Mitigation. Mitigation seeks to reduce the probability and/or consequences of an adverse risk event to an acceptable threshold. Taking early action to reduce the probability of a risk’s

occurring or its impact on the project is more effective than trying to repair the consequences after it has occurred. Mitigation costs should be appropriate, given the likely probability of the

Risk mitigation may take the form of implementing a new course of

action that will reduce the problem—e.g., adopting less complex processes, conducting more seismic or engineering tests, or choosing a more stable seller. It may involve changing conditions so that the probability of the risk occurring is reduced—e.g., adding resources or time to the schedule. It may require prototype development to reduce the risk of scaling up from a bench-scale model. Where it is not possible to reduce probability, a mitigation response might address the risk impact by targeting linkages that determine the severity. For example,

risk and its consequences

designing redundancy into a subsystem may reduce the impact that results from a failure of the original component.

Acceptance. This technique indicates that the project team has decided not to change the project plan to deal with a risk or is unable to identify any other suitable response strategy.

Active acceptance may include developing a contingency plan to execute, should a risk occur. Passive acceptance requires no action, leaving the project team to deal with the risks as they occur. A contingency plan is applied to identified risks that arise during the project. Developing a contingency plan in advance can greatly reduce the cost of an action should the risk occur. Risk triggers, such as missing intermediate milestones, should be defined and tracked. A fallback plan is developed if the risk has a high impact, or if the selected strategy may not be fully effective. This might include allocation of a contingency amount, development of alternative options, or changing project scope.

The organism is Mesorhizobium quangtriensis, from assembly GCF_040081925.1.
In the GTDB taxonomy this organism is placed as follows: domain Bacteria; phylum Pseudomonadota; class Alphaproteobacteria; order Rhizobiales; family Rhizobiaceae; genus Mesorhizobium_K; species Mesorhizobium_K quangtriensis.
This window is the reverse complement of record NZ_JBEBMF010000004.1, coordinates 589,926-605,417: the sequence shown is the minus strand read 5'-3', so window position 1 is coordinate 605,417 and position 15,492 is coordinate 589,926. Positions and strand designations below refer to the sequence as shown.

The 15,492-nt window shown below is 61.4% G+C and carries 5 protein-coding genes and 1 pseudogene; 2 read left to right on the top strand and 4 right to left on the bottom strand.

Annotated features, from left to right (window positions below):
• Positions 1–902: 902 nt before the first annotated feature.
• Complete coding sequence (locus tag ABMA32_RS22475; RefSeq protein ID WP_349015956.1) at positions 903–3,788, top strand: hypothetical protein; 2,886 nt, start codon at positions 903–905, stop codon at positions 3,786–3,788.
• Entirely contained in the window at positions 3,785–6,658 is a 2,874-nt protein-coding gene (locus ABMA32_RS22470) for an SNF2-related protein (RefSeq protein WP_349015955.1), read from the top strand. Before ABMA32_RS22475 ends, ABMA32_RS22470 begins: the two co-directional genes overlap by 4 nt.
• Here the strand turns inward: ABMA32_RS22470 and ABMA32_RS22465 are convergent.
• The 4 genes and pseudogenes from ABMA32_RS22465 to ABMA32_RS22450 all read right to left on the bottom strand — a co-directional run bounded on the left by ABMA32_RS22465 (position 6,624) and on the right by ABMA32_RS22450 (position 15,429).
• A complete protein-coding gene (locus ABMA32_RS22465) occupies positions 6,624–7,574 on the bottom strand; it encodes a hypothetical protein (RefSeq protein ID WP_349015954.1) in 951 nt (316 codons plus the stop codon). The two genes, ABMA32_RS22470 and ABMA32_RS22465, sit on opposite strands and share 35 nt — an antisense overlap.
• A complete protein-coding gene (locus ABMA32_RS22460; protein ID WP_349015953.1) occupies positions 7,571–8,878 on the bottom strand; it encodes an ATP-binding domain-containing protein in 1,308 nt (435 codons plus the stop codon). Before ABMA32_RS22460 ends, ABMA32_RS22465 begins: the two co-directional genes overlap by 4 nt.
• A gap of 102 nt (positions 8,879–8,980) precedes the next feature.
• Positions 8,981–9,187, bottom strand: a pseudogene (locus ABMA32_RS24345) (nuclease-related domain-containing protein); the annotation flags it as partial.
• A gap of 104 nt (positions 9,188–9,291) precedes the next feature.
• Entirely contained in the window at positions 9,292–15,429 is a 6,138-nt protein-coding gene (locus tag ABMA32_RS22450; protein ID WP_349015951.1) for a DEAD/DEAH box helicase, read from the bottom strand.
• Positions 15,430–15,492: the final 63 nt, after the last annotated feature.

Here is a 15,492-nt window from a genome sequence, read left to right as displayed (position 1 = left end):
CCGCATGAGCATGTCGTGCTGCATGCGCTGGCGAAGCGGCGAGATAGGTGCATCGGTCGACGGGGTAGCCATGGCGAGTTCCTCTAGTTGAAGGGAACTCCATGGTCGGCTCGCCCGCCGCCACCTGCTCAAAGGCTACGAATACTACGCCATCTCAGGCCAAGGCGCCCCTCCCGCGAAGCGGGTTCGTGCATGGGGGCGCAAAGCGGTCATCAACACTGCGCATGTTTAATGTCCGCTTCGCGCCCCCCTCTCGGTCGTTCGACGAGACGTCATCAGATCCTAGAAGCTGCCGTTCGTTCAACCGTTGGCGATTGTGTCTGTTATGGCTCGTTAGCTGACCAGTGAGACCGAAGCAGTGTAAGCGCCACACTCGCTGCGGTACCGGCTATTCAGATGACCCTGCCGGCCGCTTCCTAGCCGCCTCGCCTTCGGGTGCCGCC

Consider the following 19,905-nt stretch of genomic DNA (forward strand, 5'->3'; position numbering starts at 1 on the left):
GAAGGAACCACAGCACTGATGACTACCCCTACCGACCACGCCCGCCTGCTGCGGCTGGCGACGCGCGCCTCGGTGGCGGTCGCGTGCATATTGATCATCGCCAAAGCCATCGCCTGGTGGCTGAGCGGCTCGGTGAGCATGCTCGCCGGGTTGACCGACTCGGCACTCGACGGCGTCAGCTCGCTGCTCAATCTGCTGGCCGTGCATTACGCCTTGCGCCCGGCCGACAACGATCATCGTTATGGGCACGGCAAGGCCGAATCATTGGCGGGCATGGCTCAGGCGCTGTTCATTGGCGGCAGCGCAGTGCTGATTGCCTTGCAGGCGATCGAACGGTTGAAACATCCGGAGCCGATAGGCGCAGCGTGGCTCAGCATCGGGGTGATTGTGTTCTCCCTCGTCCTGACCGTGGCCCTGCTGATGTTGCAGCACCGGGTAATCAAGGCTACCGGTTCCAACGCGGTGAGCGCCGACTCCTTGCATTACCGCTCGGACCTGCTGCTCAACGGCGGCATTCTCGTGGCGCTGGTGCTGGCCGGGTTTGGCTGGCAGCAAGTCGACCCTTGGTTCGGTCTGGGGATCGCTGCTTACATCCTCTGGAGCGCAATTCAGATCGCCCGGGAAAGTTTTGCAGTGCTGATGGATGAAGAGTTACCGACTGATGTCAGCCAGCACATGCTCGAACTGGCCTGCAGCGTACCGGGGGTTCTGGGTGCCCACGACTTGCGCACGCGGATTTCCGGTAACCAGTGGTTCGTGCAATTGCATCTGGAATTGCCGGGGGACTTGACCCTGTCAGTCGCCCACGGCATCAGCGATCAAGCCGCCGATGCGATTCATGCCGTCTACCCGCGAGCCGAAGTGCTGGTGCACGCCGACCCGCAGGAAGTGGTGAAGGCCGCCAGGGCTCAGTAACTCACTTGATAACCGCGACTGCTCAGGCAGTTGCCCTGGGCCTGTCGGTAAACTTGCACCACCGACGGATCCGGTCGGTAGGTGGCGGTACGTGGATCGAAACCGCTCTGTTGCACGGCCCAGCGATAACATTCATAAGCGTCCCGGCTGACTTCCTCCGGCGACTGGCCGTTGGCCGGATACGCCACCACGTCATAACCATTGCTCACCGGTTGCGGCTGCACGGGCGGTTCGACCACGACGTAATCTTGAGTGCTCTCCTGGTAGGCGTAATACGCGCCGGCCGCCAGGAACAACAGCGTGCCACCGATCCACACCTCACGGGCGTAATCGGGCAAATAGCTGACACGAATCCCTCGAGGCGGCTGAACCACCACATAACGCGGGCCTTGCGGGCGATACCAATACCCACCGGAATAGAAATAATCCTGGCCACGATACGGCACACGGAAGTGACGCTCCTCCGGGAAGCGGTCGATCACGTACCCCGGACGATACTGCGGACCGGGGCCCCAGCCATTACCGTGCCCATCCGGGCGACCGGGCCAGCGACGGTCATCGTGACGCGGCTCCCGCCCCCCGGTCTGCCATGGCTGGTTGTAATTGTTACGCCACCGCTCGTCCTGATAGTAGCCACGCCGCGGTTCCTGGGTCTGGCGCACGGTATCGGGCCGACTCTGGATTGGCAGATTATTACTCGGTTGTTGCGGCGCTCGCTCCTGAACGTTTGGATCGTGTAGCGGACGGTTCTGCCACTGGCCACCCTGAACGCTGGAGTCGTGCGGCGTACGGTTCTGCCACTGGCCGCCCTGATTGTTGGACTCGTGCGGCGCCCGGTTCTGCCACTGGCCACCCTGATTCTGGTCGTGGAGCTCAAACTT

The most usual risk acceptance response is to establish a contingency allowance, or reserve, including amounts of time, money, or resources to account for known risks. The allowance should be determined by the impacts, computed at an acceptable level of risk exposure, for the risks that have been accepted.


The procedure

This research study employed a combination of methods for an integrated qualitative and quantitative research methodology that included five stages. The first stage was a comprehensive literature review together with lessons learned from the practice of BOT projects in developing countries, especially in India, to develop a initial list of risks associated with India’s BOT infrastructure projects. In the second stage of instrument development, only the critical risks associated with India’s BOT infrastructure projects were chosen for study.

This research on BOT Projects in India mainly focus on following catgory of risk, which was not covered in various studies on Risk analysis on BOT Projects as well as in KPMG report on India Infrastructure sector dated 22 nd July 2010.

Approval Risk

Cost overrun Risk

Law Risk

Dispatch Constrain Risk

Contracts Risk

The filtering of the initial list was based mainly on experiences in the practice of two BOT infrastructure projects in India supported with information from literature reviews and published case studies. In the third stage, a survey via questionnaires to related experts was conducted to evaluate the criticality of the short-listed risks and the effectiveness of corresponding mitigation measures. The fourth stage was Case studied; it can provide detailed information to supplement that obtained from a survey. Finally, a risk management framework for investing in India’s future BOT infrastructure projects was developed.

The survey

Rating of risk criticality and mitigation measure effectiveness